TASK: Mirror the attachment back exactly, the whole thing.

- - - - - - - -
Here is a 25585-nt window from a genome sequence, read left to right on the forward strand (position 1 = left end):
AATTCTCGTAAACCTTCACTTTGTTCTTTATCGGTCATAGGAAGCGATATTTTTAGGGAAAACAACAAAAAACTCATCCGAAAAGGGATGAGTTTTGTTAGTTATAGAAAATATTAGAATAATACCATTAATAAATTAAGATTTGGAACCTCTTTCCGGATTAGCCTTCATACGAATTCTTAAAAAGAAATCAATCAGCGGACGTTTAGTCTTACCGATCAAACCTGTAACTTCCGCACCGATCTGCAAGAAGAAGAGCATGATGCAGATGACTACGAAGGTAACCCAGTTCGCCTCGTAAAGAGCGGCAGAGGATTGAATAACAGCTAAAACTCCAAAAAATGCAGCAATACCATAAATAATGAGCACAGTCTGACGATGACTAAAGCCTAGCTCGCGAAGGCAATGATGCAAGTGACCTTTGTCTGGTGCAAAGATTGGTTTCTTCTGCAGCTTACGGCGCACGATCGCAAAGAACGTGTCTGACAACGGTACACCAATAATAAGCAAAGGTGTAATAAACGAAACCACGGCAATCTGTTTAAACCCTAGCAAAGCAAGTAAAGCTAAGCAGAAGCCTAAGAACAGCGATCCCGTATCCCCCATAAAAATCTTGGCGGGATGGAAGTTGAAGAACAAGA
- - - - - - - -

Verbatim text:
Here is a 25585-nt window from a genome sequence, read left to right on the forward strand (position 1 = left end):
AATTCTCGTAAACCTTCACTTTGTTCTTTATCGGTCATAGGAAGCGATATTTTTAGGGAAAACAACAAAAAACTCATCCGAAAAGGGATGAGTTTTGTTAGTTATAGAAAATATTAGAATAATACCATTAATAAATTAAGATTTGGAACCTCTTTCCGGATTAGCCTTCATACGAATTCTTAAAAAGAAATCAATCAGCGGACGTTTAGTCTTACCGATCAAACCTGTAACTTCCGCACCGATCTGCAAGAAGAAGAGCATGATGCAGATGACTACGAAGGTAACCCAGTTCGCCTCGTAAAGAGCGGCAGAGGATTGAATAACAGCTAAAACTCCAAAAAATGCAGCAATACCATAAATAATGAGCACAGTCTGACGATGACTAAAGCCTAGCTCGCGAAGGCAATGATGCAAGTGACCTTTGTCTGGTGCAAAGATTGGTTTCTTCTGCAGCTTACGGCGCACGATCGCAAAGAACGTGTCTGACAACGGTACACCAATAATAAGCAAAGGTGTAATAAACGAAACCACGGCAATCTGTTTAAACCCTAGCAAAGCAAGTAAAGCTAAGCAGAAGCCTAAGAACAGCGATCCCGTATCCCCCATAAAAATCTTGGCGGGATGGAAGTTGAAGAACAAGA